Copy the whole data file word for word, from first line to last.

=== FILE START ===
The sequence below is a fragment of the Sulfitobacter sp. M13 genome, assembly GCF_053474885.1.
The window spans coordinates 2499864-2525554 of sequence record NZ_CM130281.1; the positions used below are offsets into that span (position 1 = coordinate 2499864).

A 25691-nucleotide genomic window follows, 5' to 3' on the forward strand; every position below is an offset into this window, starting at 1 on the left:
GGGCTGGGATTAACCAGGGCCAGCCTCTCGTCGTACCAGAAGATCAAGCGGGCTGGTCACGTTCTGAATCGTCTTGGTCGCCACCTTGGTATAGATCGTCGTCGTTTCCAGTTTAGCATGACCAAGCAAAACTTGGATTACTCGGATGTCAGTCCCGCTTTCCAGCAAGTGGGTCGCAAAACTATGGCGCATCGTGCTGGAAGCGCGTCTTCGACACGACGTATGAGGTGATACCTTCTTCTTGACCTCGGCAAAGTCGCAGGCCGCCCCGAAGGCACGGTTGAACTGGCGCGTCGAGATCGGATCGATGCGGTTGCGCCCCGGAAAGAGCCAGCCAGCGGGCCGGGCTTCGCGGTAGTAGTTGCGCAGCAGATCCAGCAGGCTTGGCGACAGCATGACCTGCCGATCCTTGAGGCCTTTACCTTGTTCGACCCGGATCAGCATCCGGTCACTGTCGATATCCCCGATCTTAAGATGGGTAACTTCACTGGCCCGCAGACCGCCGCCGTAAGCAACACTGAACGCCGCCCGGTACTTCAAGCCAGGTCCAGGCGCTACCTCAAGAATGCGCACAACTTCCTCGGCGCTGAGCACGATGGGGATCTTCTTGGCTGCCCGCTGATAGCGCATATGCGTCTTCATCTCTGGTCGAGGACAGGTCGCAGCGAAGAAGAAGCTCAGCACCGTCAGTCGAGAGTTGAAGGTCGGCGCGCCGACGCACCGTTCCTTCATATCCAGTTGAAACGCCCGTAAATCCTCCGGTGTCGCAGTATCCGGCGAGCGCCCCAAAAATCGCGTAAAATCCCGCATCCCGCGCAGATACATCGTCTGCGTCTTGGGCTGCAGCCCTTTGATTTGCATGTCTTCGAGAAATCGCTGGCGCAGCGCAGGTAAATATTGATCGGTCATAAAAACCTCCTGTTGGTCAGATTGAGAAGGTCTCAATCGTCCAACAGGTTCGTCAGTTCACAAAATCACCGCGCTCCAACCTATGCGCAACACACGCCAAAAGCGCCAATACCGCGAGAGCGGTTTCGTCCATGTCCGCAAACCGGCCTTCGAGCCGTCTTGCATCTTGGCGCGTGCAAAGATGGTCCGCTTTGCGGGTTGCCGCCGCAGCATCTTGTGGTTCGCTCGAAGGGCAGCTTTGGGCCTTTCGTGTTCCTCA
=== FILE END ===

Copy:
The sequence below is a fragment of the Sulfitobacter sp. M13 genome, assembly GCF_053474885.1.
The window spans coordinates 2499864-2525554 of sequence record NZ_CM130281.1; the positions used below are offsets into that span (position 1 = coordinate 2499864).

A 25691-nucleotide genomic window follows, 5' to 3' on the forward strand; every position below is an offset into this window, starting at 1 on the left:
GGGCTGGGATTAACCAGGGCCAGCCTCTCGTCGTACCAGAAGATCAAGCGGGCTGGTCACGTTCTGAATCGTCTTGGTCGCCACCTTGGTATAGATCGTCGTCGTTTCCAGTTTAGCATGACCAAGCAAAACTTGGATTACTCGGATGTCAGTCCCGCTTTCCAGCAAGTGGGTCGCAAAACTATGGCGCATCGTGCTGGAAGCGCGTCTTCGACACGACGTATGAGGTGATACCTTCTTCTTGACCTCGGCAAAGTCGCAGGCCGCCCCGAAGGCACGGTTGAACTGGCGCGTCGAGATCGGATCGATGCGGTTGCGCCCCGGAAAGAGCCAGCCAGCGGGCCGGGCTTCGCGGTAGTAGTTGCGCAGCAGATCCAGCAGGCTTGGCGACAGCATGACCTGCCGATCCTTGAGGCCTTTACCTTGTTCGACCCGGATCAGCATCCGGTCACTGTCGATATCCCCGATCTTAAGATGGGTAACTTCACTGGCCCGCAGACCGCCGCCGTAAGCAACACTGAACGCCGCCCGGTACTTCAAGCCAGGTCCAGGCGCTACCTCAAGAATGCGCACAACTTCCTCGGCGCTGAGCACGATGGGGATCTTCTTGGCTGCCCGCTGATAGCGCATATGCGTCTTCATCTCTGGTCGAGGACAGGTCGCAGCGAAGAAGAAGCTCAGCACCGTCAGTCGAGAGTTGAAGGTCGGCGCGCCGACGCACCGTTCCTTCATATCCAGTTGAAACGCCCGTAAATCCTCCGGTGTCGCAGTATCCGGCGAGCGCCCCAAAAATCGCGTAAAATCCCGCATCCCGCGCAGATACATCGTCTGCGTCTTGGGCTGCAGCCCTTTGATTTGCATGTCTTCGAGAAATCGCTGGCGCAGCGCAGGTAAATATTGATCGGTCATAAAAACCTCCTGTTGGTCAGATTGAGAAGGTCTCAATCGTCCAACAGGTTCGTCAGTTCACAAAATCACCGCGCTCCAACCTATGCGCAACACACGCCAAAAGCGCCAATACCGCGAGAGCGGTTTCGTCCATGTCCGCAAACCGGCCTTCGAGCCGTCTTGCATCTTGGCGCGTGCAAAGATGGTCCGCTTTGCGGGTTGCCGCCGCAGCATCTTGTGGTTCGCTCGAAGGGCAGCTTTGGGCCTTTCGTGTTCCTCA